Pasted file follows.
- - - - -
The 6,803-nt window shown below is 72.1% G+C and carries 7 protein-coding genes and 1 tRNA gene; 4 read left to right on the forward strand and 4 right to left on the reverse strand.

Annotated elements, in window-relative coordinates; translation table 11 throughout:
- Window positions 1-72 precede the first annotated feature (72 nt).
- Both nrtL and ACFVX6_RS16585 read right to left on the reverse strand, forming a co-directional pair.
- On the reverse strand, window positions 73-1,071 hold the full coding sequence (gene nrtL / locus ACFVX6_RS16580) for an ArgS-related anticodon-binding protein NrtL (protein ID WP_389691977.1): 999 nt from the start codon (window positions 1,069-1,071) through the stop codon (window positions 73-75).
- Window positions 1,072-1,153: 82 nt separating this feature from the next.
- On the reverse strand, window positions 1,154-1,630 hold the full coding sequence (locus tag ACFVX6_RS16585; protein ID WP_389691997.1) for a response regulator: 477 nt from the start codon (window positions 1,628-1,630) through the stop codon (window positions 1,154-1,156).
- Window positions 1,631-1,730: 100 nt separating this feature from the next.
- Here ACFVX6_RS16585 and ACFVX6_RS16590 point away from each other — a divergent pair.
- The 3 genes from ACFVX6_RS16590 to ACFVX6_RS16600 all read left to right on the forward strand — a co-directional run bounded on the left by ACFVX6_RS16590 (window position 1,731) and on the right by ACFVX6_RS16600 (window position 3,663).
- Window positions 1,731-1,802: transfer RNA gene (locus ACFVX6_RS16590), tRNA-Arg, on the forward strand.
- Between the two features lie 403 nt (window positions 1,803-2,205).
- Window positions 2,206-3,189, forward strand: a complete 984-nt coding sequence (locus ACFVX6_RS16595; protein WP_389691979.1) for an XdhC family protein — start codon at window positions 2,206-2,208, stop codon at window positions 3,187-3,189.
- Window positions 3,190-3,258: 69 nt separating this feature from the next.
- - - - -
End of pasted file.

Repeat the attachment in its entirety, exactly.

The 6,803-nt window shown below is 72.1% G+C and carries 7 protein-coding genes and 1 tRNA gene; 4 read left to right on the forward strand and 4 right to left on the reverse strand.

Annotated elements, in window-relative coordinates; translation table 11 throughout:
- Window positions 1-72 precede the first annotated feature (72 nt).
- Both nrtL and ACFVX6_RS16585 read right to left on the reverse strand, forming a co-directional pair.
- On the reverse strand, window positions 73-1,071 hold the full coding sequence (gene nrtL / locus ACFVX6_RS16580) for an ArgS-related anticodon-binding protein NrtL (protein ID WP_389691977.1): 999 nt from the start codon (window positions 1,069-1,071) through the stop codon (window positions 73-75).
- Window positions 1,072-1,153: 82 nt separating this feature from the next.
- On the reverse strand, window positions 1,154-1,630 hold the full coding sequence (locus tag ACFVX6_RS16585; protein ID WP_389691997.1) for a response regulator: 477 nt from the start codon (window positions 1,628-1,630) through the stop codon (window positions 1,154-1,156).
- Window positions 1,631-1,730: 100 nt separating this feature from the next.
- Here ACFVX6_RS16585 and ACFVX6_RS16590 point away from each other — a divergent pair.
- The 3 genes from ACFVX6_RS16590 to ACFVX6_RS16600 all read left to right on the forward strand — a co-directional run bounded on the left by ACFVX6_RS16590 (window position 1,731) and on the right by ACFVX6_RS16600 (window position 3,663).
- Window positions 1,731-1,802: transfer RNA gene (locus ACFVX6_RS16590), tRNA-Arg, on the forward strand.
- Between the two features lie 403 nt (window positions 1,803-2,205).
- Window positions 2,206-3,189, forward strand: a complete 984-nt coding sequence (locus ACFVX6_RS16595; protein WP_389691979.1) for an XdhC family protein — start codon at window positions 2,206-2,208, stop codon at window positions 3,187-3,189.
- Window positions 3,190-3,258: 69 nt separating this feature from the next.